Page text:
“You do not know how much they mean to me, my friends, and how, how rare and strange it is, to find in a life composed so much of odds and ends… to find a friend who has these qualities, who has, and gives those qualities upon which friendship lives. How much it means that I say this to you -without these friendships - life, what cauchemar!”

Monday, 26 July 2010

The four girls

Last weekend my older daughter, Leone and her lovely daughter, Jami, visited.  It was to be very much a girls weekend.  We met up with my son, Danny and his wife, Heather early on Saturday morning to watch their twins play soccer.  Krystal and Shayde played very well, holding their own with the rest of the team, all boys.  Shayde has loved playing with balls since she was a tiny tot and has spent probably hundreds of hours with a ball at her feet.  She can kick naturally off either foot, a very handy skill for a soccer player.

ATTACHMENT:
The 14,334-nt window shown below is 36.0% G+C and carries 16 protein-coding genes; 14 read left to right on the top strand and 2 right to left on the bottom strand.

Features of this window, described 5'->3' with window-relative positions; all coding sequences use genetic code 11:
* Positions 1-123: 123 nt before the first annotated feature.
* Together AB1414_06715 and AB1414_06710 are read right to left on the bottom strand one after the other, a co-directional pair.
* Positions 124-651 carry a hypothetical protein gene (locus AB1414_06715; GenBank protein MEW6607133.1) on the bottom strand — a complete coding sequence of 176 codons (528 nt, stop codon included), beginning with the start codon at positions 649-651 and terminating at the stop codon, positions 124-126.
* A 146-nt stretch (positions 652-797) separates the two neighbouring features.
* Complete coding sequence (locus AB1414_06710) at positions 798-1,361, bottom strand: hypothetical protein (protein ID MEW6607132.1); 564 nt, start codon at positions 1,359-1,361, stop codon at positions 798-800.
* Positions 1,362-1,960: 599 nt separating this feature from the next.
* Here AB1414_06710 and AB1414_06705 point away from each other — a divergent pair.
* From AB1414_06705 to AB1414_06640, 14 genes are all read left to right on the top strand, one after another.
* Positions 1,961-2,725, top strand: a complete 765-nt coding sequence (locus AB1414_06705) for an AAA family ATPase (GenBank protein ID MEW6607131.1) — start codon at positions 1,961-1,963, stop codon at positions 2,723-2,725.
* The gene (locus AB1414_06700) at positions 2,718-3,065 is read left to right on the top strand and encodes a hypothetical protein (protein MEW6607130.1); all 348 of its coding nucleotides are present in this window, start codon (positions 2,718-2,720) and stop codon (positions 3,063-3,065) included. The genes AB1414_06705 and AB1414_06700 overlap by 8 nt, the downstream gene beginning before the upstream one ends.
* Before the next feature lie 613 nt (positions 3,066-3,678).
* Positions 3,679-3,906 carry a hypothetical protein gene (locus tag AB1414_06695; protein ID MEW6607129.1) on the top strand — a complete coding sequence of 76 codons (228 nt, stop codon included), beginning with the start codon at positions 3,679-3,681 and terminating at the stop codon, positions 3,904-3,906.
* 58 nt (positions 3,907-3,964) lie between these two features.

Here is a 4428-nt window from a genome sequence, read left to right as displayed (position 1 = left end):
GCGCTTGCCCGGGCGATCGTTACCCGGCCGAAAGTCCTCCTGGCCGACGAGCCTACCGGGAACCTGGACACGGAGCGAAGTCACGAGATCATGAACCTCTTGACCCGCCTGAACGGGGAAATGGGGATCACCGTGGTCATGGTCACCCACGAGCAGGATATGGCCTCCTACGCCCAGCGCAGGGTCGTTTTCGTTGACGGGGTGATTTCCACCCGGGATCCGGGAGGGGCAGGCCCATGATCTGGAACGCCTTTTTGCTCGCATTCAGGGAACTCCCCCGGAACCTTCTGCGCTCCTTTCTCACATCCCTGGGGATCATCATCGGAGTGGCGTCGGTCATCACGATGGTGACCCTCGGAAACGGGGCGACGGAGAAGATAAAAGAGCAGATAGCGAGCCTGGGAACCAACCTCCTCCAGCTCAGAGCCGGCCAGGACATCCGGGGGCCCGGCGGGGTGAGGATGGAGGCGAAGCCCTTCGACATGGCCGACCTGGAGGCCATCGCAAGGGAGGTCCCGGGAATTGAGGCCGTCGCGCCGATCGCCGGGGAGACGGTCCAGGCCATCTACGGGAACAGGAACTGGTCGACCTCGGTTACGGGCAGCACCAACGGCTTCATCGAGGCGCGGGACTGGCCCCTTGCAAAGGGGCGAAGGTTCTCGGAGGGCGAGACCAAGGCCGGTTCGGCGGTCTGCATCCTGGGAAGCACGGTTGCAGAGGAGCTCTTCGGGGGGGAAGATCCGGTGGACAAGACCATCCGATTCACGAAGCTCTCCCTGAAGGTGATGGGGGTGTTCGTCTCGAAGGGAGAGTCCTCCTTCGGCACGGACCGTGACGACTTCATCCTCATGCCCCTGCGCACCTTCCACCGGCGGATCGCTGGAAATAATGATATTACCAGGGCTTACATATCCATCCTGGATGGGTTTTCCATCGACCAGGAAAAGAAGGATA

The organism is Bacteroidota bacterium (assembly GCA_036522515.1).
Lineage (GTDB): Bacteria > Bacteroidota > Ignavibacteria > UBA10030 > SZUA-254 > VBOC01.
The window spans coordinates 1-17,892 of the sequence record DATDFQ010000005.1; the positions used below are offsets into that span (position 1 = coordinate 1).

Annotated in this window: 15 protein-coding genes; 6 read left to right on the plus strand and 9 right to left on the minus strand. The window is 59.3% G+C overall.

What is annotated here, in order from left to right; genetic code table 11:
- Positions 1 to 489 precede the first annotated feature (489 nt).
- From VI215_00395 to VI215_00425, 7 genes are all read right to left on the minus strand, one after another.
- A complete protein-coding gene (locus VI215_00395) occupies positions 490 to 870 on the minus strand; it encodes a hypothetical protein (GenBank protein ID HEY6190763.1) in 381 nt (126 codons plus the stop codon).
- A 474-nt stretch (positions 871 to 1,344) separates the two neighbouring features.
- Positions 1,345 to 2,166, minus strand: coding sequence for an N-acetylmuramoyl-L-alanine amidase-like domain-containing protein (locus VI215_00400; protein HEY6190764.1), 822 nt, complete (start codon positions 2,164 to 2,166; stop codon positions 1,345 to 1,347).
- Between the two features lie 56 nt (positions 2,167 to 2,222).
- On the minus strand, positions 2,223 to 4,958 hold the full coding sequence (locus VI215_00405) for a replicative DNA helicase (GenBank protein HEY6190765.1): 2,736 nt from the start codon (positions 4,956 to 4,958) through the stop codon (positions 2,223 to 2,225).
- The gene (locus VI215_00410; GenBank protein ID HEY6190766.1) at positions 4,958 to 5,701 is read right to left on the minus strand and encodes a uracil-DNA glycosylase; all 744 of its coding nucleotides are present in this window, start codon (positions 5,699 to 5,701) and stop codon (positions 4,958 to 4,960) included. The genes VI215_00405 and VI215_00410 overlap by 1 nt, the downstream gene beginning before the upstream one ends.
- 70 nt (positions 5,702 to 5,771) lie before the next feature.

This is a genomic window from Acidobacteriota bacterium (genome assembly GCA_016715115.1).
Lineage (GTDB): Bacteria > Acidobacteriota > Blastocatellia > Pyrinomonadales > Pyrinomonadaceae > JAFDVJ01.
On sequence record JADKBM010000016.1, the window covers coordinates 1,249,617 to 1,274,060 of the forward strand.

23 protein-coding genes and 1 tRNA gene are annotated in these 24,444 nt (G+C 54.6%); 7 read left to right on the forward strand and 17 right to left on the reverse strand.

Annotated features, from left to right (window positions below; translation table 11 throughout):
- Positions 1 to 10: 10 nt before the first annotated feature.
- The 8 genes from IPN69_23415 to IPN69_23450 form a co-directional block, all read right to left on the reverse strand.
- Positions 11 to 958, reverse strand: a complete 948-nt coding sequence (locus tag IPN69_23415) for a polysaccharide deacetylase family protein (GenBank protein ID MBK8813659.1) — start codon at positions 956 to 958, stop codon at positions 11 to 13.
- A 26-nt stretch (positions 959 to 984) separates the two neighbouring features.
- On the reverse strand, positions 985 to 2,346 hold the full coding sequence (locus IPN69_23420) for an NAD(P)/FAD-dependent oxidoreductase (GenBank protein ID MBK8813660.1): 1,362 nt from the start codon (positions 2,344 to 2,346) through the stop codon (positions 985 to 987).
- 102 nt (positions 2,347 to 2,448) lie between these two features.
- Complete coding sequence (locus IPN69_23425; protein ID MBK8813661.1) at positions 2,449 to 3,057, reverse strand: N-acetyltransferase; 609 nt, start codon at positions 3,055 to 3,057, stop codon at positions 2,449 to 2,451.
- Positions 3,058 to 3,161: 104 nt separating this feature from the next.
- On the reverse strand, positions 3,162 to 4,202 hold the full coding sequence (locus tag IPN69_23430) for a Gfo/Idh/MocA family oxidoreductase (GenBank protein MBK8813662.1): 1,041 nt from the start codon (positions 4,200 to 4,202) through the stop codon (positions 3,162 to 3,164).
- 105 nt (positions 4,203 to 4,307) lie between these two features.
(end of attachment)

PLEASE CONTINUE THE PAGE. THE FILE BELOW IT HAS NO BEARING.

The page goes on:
It was a nicer morning than it looks in this photo:

I'm house sitting at the moment and there is a huge lawn.  Danny and Heather headed home after joining Leone and me for a cuppa after the game, leaving the girls here to play.

And play they did.  All day, with only a brief stop for lunch.  The first pizza for lunch disappeared before we even had the second prepared!  Healthy girls with healthy appetites!

Krystal, Jami, Shayde and Georgia

We all went for a walk to visit the resident ostrich.  The girls were sure that was a worm hanging from its mouth but it really was grass.

They were amazed at the number of eggs - and the size of them.  There were probably three times this number:

While Leone and Shayde played even more soccer, the other three made themselves a hut:

They had come to me wanting pantyhose to tie it together but when they found that wasn't going to happen, they went completely natural:

What a thoroughly lovely day it was!

Sunday, 25 July 2010

No church on Sunday

Until my back improves and I can sit for longer I will be having a bit of a blogging holiday.  So there's no church to visit this Sunday.